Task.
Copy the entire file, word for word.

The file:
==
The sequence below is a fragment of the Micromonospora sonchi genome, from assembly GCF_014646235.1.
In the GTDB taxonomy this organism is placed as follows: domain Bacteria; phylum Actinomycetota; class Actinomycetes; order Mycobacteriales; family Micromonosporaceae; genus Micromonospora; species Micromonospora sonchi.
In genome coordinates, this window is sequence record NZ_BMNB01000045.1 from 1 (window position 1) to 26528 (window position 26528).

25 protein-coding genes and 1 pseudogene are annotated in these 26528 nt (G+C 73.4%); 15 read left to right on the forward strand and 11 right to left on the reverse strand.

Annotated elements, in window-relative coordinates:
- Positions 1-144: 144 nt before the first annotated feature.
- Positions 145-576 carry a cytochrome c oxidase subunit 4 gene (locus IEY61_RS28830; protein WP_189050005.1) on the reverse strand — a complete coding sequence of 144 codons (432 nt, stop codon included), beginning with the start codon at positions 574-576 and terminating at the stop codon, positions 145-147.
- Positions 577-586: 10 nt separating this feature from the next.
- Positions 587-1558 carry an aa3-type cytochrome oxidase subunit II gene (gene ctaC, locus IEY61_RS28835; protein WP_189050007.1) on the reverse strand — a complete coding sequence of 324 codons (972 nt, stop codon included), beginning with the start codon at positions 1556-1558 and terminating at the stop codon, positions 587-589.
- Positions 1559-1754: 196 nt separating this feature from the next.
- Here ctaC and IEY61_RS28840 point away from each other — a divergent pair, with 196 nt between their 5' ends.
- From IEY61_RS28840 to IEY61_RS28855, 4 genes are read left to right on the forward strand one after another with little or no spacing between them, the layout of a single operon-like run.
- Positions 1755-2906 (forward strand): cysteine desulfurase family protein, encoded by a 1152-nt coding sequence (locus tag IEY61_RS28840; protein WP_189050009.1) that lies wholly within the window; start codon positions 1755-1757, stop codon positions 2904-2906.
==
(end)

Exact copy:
The sequence below is a fragment of the Micromonospora sonchi genome, from assembly GCF_014646235.1.
In the GTDB taxonomy this organism is placed as follows: domain Bacteria; phylum Actinomycetota; class Actinomycetes; order Mycobacteriales; family Micromonosporaceae; genus Micromonospora; species Micromonospora sonchi.
In genome coordinates, this window is sequence record NZ_BMNB01000045.1 from 1 (window position 1) to 26528 (window position 26528).

25 protein-coding genes and 1 pseudogene are annotated in these 26528 nt (G+C 73.4%); 15 read left to right on the forward strand and 11 right to left on the reverse strand.

Annotated elements, in window-relative coordinates:
- Positions 1-144: 144 nt before the first annotated feature.
- Positions 145-576 carry a cytochrome c oxidase subunit 4 gene (locus IEY61_RS28830; protein WP_189050005.1) on the reverse strand — a complete coding sequence of 144 codons (432 nt, stop codon included), beginning with the start codon at positions 574-576 and terminating at the stop codon, positions 145-147.
- Positions 577-586: 10 nt separating this feature from the next.
- Positions 587-1558 carry an aa3-type cytochrome oxidase subunit II gene (gene ctaC, locus IEY61_RS28835; protein WP_189050007.1) on the reverse strand — a complete coding sequence of 324 codons (972 nt, stop codon included), beginning with the start codon at positions 1556-1558 and terminating at the stop codon, positions 587-589.
- Positions 1559-1754: 196 nt separating this feature from the next.
- Here ctaC and IEY61_RS28840 point away from each other — a divergent pair, with 196 nt between their 5' ends.
- From IEY61_RS28840 to IEY61_RS28855, 4 genes are read left to right on the forward strand one after another with little or no spacing between them, the layout of a single operon-like run.
- Positions 1755-2906 (forward strand): cysteine desulfurase family protein, encoded by a 1152-nt coding sequence (locus tag IEY61_RS28840; protein WP_189050009.1) that lies wholly within the window; start codon positions 1755-1757, stop codon positions 2904-2906.